Elementary Table of Contents

Brief Constructed Response (BCR)
"Good writing is clear thinking made visible."
~ Bill Wheeler

What is a reading BCR?
How are BCRs scored?
How are BCRs and writing related?
How might teachers help students write
a proficient response to a BCR prompt?

What assessment resources are available for MSA?

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What is a reading BCR?

 

BCR is an acronym for brief constructed response. On the Maryland State Assessment (MSA), the Brief Constructed Response (BCR) is a response to an open-ended prompt that assesses a single Maryland State Curriculum (MSC) reading indicator. Optimal student responses are well-supported and brief (several sentences). The following public release item represents a BCR prompt that follows the reading of “A Real Grandma” to assess characterization.

Explain what Grandma’s words and actions in this story show about her.
In your response, use details from the story that support your explanation.

How are BCRs scored?

A BCR is scored on a scale of 0 to 3 using the BCR rubric. Each score point on the rubric describes a student’s ability to select evidence to support ideas and to synthesize ideas into an explanation. Students who write well are generally adept at explaining their thinking in a BCR; however, the BCR should not be scored using a writing rubric. The BCR assesses proficiency in reading, not writing.

How are BCRs and writing related?

BCRs are written responses that assess student proficiency on a reading indicator and objective. Students who can write well and clearly represent their thinking in writing often make proficient responses. BCRs should not be scored using a writing rubric. Errors in grammar and spelling do not affect a BCR score.

How might teachers help students write a proficient response to a BCR prompt?

Mnemonic devices, such as ACE, SURE, and BATS, produce formulaic responses to BCRs that seldom demonstrate the level of understanding necessary for a proficient response.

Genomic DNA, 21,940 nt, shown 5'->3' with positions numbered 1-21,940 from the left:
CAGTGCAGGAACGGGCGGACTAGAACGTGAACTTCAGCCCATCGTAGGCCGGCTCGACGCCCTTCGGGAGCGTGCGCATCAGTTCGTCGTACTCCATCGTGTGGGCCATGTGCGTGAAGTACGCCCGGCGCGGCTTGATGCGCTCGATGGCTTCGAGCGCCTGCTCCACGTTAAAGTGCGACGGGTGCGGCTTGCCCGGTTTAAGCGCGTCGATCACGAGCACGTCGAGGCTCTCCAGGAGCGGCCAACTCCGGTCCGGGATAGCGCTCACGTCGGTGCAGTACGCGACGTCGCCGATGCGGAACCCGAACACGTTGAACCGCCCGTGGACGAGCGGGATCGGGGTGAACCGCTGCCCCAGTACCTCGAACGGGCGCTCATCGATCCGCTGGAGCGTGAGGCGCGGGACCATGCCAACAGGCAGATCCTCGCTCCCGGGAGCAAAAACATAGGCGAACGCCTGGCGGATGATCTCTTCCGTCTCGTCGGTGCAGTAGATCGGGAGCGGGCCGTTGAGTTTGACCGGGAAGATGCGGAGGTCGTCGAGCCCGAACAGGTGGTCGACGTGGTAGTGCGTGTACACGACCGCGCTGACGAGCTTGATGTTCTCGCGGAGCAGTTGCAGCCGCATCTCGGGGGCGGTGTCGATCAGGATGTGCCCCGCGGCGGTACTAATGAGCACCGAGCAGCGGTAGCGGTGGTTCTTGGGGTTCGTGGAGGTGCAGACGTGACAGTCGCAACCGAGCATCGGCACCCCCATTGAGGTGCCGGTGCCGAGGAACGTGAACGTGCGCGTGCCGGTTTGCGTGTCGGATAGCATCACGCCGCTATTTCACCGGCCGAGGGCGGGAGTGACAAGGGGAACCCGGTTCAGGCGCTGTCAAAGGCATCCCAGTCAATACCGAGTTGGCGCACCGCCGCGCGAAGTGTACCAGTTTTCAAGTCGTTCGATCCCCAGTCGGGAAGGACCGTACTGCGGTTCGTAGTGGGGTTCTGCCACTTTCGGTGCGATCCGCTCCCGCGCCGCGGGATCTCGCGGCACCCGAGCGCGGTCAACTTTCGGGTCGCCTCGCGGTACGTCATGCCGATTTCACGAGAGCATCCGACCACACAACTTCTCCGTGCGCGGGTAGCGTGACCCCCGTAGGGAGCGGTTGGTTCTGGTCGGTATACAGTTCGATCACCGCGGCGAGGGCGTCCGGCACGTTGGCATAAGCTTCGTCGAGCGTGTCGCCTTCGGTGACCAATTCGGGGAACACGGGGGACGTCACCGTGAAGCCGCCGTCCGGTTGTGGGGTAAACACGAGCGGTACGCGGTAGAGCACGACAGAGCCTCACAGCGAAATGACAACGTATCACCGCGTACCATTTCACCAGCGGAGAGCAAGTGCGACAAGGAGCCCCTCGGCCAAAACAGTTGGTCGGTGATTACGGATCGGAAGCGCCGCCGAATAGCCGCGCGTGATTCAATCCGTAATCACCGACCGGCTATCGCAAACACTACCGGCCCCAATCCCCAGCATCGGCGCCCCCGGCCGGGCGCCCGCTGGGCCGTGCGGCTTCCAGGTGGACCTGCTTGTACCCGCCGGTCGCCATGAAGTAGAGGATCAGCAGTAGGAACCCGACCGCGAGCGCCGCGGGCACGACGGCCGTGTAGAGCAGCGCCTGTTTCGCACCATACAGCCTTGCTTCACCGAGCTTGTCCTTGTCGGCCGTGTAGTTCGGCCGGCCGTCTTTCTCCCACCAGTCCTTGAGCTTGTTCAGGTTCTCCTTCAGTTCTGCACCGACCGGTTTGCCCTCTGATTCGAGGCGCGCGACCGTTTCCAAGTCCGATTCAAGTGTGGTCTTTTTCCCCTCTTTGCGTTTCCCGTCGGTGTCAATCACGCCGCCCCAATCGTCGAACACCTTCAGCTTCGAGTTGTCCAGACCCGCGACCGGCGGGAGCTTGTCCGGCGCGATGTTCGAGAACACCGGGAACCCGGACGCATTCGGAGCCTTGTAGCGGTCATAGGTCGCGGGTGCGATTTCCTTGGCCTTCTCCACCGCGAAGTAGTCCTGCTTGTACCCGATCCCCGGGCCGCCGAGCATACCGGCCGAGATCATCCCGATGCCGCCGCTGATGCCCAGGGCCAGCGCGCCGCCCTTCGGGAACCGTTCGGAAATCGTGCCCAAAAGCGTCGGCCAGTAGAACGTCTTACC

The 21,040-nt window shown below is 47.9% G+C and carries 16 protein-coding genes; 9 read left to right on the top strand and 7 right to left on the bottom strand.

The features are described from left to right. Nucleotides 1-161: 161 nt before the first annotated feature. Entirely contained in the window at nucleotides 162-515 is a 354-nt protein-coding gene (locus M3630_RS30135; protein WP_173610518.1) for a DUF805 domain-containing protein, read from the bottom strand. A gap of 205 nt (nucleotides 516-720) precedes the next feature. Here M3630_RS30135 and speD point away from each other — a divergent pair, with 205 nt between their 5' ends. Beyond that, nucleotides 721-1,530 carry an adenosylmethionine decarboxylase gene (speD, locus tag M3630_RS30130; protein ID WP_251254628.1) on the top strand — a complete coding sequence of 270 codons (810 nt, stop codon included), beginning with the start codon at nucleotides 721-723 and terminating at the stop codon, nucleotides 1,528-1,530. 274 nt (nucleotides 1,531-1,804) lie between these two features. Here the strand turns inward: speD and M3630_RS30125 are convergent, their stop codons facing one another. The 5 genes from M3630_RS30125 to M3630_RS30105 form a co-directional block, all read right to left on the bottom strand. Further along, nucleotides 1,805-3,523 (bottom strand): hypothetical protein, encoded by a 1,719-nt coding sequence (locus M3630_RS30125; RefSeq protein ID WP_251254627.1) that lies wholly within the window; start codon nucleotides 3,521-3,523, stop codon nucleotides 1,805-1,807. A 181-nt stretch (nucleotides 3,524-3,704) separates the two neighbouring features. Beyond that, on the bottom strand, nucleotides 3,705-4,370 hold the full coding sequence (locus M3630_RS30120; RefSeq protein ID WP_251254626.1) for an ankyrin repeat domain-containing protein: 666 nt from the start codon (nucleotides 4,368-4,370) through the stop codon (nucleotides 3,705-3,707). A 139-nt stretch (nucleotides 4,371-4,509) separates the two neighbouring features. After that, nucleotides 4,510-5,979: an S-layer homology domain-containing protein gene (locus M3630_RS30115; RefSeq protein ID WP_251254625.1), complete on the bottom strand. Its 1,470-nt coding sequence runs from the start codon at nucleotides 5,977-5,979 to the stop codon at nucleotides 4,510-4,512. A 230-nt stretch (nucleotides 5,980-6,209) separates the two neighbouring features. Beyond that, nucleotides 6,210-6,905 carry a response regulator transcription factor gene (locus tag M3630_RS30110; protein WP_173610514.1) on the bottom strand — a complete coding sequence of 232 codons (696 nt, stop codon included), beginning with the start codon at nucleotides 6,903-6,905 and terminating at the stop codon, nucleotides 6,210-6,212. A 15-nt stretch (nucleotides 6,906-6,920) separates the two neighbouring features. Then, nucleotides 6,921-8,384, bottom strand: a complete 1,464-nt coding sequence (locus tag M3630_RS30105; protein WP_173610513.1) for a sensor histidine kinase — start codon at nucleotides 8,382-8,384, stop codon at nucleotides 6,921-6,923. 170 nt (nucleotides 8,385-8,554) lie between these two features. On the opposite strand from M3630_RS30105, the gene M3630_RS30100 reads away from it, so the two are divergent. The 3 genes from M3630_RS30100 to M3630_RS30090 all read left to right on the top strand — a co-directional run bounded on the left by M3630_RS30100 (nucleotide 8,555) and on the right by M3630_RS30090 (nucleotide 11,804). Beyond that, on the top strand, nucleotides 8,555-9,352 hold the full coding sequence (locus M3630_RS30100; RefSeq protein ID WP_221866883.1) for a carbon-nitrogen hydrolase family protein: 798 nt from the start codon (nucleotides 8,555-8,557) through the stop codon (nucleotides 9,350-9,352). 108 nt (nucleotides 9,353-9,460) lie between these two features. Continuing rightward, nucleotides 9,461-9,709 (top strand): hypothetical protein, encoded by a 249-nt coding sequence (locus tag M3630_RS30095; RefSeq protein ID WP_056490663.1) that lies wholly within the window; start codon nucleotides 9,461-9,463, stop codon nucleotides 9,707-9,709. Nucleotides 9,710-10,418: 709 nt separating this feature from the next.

The What Do You Think?, Why Do You Think It? organizer may be used to help students write a well-supported answer. Consider the BCR prompt for “A Real Grandma.”

Explain what Grandma’s words and actions in this story show about her. In your response, use details from the story that support your explanation.

What Do You Think?

Why Do You Think It?

Upon reading the passage and the question, the student might conclude that Grandma loves to be outdoors. This response is inferential since the author does not state that Grandma likes to be outside. The student might enter the following in the thinking organizer.
Her actions show that she loves to be outdoors.

The answer is strengthened and supported by relevant details from the text. The student might extract any of Grandma’s words or actions to prove that she liked to be outdoors.

  • She goes bike riding.
  • She works in the garden.
  • She walks her dog.
  • She builds bird houses.

To clarify the student might add that all of these activities take place outside, so Grandma must like being outdoors.

What assessment resources are available for MSA?

maryland

 

 

 

BCPS

 

MSDE Resources:
The Maryland State Department of Education provides Assessment Resources: MSA in its online toolkit. These public release items are available.
  • Print version (PDF) – Links for Grades 3 through 8 open public release passages and assessment items, selected response (SR) and brief constructed response (BCR) that are in MSA format.
  • Answer keys for print version – These links provide answer keys for selected response items.
  • Sample assessment items – These links provide a view of the questions on the print version with hyperlinks for scoring information. This information identifies the correct response for each SR along with the corresponding State Curriculum Indicator and Objective. Scoring information for BCRs includes the State Curriculum Indicator and Objective along with annotated student responses.

BCPS Resources:
The BCPS Office of Elementary Language Arts posted BCR Instructional Supports to assist teachers in teaching students to effectively answer a BCR and to analyze student responses. These resources include the following.

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